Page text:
9 EECERA Prague: 2007 Methods Initial contact with each parent was made by the RNIB who, having ascertained their willingness to participate in the project, passed details to the research team. After an initial introductory telephone call, a letter was forwarded to each participant outlining the aims of the study. Each interview session lasted approx. 90 minutes and was tape recorded for themetic analysis.

10 EECERA Prague: 2007 Organisation of Results Findings make poignant reading and suggest that a number of early years professionals adopt an exclusionary policy in an inclusive environment. The results are presented in two parts. First, an over view of the findings is provided. Second, 2 vignettes are presented to highlight the very different experiences of the children in the study.

11 EECERA Prague: 2007 Results The majority of parents sought advice from their local ELB or teacher of the visually impaired peripatetic on the type of education most suitable for their child Most were cautioned against placing their child in mainstream education. Although the reasons for this varied from family to family, much of the advise given was offered ‘off the record’

12 EECERA Prague: 2007 Mainstream V Dedicated Schools For example, one mother recalled how : We were told it was not within our child’s best interest to mainstream her.The adviser said, in her opinion and off the record, mainstream wouldn’t cope well. When we insisted on talking to local schools, I know she was annoyed. But I pointed out Tony Blair’s talk about parental choice. Our local primary were really keen to meet us to talk about how they could help. I know she only went for a short time but it was her right.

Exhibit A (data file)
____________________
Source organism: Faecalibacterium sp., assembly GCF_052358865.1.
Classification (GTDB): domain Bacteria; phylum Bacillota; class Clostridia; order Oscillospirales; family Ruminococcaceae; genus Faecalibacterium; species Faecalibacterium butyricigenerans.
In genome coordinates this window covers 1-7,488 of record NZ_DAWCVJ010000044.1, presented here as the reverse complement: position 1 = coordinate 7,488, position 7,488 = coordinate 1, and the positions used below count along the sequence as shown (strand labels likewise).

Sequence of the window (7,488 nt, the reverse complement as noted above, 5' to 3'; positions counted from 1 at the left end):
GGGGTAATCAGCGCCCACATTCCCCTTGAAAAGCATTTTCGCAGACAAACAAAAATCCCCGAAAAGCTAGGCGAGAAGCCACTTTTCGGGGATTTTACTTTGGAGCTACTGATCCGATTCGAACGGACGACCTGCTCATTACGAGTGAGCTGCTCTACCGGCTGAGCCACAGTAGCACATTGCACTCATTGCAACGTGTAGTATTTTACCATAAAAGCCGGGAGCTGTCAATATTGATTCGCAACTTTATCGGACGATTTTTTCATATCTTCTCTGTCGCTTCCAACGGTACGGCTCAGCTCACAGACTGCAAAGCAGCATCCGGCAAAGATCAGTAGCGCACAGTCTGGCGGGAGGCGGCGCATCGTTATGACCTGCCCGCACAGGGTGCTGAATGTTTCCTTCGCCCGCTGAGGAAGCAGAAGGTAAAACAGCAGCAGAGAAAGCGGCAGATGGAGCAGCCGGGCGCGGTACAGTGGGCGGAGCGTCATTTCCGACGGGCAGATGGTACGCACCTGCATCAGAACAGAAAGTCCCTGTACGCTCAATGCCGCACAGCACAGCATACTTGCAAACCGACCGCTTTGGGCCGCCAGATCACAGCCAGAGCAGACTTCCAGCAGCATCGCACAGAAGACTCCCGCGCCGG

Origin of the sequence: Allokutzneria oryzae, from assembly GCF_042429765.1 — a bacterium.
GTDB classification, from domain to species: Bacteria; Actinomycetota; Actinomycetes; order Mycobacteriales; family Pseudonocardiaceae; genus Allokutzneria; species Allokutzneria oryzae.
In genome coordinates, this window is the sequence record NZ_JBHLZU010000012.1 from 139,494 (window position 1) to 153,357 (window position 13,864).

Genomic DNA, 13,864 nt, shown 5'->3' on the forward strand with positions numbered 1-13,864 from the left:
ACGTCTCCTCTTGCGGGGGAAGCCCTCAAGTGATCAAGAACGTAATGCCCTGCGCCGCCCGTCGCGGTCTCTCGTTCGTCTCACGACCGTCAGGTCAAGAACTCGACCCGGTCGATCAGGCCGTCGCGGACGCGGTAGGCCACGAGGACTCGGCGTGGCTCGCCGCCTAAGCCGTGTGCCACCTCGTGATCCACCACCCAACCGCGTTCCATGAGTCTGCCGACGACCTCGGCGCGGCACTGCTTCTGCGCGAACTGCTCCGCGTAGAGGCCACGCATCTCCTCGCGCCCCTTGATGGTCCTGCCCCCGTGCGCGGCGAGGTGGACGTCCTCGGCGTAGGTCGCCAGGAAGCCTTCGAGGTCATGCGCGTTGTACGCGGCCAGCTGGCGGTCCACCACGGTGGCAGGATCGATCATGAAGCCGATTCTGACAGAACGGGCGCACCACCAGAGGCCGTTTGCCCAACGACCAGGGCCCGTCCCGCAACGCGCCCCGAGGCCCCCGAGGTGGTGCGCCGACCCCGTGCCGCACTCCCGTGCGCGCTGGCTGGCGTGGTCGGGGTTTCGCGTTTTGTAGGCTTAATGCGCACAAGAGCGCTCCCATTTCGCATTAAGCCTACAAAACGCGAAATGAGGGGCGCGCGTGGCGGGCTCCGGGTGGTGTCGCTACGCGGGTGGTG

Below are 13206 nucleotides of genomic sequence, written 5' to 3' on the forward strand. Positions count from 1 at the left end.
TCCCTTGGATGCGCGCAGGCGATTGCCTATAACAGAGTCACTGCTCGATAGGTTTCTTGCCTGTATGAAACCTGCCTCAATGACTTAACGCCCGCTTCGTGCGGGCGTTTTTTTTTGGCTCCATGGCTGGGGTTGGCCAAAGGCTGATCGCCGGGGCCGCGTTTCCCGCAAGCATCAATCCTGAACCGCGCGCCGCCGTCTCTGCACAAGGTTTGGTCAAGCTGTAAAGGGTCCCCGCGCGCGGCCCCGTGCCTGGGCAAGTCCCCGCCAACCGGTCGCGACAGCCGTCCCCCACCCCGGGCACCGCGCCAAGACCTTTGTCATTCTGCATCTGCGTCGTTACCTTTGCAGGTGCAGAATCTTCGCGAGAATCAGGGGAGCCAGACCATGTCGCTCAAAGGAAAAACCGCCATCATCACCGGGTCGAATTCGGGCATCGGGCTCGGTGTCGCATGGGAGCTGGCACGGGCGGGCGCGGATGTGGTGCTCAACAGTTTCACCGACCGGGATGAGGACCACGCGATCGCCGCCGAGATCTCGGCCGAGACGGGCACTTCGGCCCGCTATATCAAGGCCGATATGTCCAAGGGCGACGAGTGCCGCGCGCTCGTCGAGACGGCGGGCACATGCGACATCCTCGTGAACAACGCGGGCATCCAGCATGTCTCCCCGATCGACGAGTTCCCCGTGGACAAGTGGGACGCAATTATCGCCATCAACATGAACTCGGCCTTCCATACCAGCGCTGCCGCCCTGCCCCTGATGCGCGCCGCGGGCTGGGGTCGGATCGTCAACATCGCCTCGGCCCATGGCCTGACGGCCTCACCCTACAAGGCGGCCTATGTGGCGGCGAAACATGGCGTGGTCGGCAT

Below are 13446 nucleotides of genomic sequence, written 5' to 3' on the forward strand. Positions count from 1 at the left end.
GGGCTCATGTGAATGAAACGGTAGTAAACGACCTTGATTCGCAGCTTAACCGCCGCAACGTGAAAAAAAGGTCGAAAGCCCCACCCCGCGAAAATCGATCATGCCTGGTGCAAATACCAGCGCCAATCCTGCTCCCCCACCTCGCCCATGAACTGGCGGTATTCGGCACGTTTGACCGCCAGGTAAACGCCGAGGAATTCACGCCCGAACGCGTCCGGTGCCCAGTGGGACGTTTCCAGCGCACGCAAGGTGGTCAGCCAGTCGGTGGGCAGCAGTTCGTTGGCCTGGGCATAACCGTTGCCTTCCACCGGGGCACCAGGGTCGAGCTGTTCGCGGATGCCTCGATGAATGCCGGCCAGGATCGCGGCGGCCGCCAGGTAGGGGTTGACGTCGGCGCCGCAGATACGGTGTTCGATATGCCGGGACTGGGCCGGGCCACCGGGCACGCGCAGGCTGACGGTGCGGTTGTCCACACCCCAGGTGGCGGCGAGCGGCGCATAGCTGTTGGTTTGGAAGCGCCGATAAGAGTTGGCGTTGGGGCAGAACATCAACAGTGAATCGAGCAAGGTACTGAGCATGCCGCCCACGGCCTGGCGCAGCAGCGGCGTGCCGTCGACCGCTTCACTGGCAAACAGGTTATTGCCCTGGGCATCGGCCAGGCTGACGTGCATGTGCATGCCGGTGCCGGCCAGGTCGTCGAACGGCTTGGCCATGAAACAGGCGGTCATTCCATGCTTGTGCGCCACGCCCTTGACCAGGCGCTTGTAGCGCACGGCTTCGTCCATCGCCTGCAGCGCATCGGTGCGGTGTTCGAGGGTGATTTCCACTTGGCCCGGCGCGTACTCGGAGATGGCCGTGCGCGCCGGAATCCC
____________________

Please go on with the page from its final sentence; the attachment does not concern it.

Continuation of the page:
13 EECERA Prague: 2007 Another family were angry at the pressure they faced to have their daughter statemented : Although her daughter was progressing well at nursery, they are both bright live wires, the adviser said she had to be statemented. This was to provide extra resources and support to the school. We refused on the grounds that she was not mentally impaired and labelling her could prove detrimental. We want her to take her 11+ and to do what other kids do and a statement would stop that. She did suggest a dedicated school for the blind and, maybe its me but, I thought she pushed that.

14 EECERA Prague: 2007 Most of the parents tended to view dedicated schools as the poor relative in education. One mother remembers how she: I did everything to keep her out of a special school. When they said they couldn’t cope in mainstream I just cried. Apart from hearing she had RP, it was one of the worst days of my life. In contrast a father was torn: Normal kids go to ordinary schools. I kept saying it would be the makings of him, but it really hammered home the point that he was different, soiled goods, not good enough. I was devastated, it was a real low point for us.

15 EECERA Prague: 2007 Emma Is an only child, she is 6 years – cortical visual impairment & a slight learning disability. Lives with mum, in a suburb of Belfast. Mum has a good job and appears to manage well Emma is lively and laughs frequently She likes sweets and singing She enjoys having people ‘fix her hair’ And wants to be a hairdresser when she grows up She has no friends at home but lots at school Mum appears to cope well and they have a very set routine, however this is based on necessity rather than choice.